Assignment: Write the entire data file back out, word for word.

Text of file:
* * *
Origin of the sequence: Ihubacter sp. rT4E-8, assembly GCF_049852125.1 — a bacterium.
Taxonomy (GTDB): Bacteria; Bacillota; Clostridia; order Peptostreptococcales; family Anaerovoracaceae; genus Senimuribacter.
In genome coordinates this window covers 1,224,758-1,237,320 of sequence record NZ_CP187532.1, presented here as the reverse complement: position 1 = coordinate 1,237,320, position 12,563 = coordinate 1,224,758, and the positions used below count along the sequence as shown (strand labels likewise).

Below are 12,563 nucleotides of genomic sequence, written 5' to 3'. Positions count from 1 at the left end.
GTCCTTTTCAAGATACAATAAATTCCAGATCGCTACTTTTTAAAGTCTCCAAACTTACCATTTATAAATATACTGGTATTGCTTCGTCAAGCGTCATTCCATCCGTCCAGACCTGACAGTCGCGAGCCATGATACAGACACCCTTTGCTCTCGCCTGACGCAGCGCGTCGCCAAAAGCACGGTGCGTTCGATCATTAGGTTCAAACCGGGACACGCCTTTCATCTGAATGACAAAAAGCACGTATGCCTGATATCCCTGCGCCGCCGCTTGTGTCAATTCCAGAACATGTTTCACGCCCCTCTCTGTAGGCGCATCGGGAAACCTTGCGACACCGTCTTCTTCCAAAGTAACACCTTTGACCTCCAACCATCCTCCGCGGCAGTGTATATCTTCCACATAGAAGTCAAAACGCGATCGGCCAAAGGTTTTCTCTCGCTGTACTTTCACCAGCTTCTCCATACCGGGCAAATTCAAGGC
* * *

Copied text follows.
Origin of the sequence: Ihubacter sp. rT4E-8, assembly GCF_049852125.1 — a bacterium.
Taxonomy (GTDB): Bacteria; Bacillota; Clostridia; order Peptostreptococcales; family Anaerovoracaceae; genus Senimuribacter.
In genome coordinates this window covers 1,224,758-1,237,320 of sequence record NZ_CP187532.1, presented here as the reverse complement: position 1 = coordinate 1,237,320, position 12,563 = coordinate 1,224,758, and the positions used below count along the sequence as shown (strand labels likewise).

Below are 12,563 nucleotides of genomic sequence, written 5' to 3'. Positions count from 1 at the left end.
GTCCTTTTCAAGATACAATAAATTCCAGATCGCTACTTTTTAAAGTCTCCAAACTTACCATTTATAAATATACTGGTATTGCTTCGTCAAGCGTCATTCCATCCGTCCAGACCTGACAGTCGCGAGCCATGATACAGACACCCTTTGCTCTCGCCTGACGCAGCGCGTCGCCAAAAGCACGGTGCGTTCGATCATTAGGTTCAAACCGGGACACGCCTTTCATCTGAATGACAAAAAGCACGTATGCCTGATATCCCTGCGCCGCCGCTTGTGTCAATTCCAGAACATGTTTCACGCCCCTCTCTGTAGGCGCATCGGGAAACCTTGCGACACCGTCTTCTTCCAAAGTAACACCTTTGACCTCCAACCATCCTCCGCGGCAGTGTATATCTTCCACATAGAAGTCAAAACGCGATCGGCCAAAGGTTTTCTCTCGCTGTACTTTCACCAGCTTCTCCATACCGGGCAAATTCAAGGC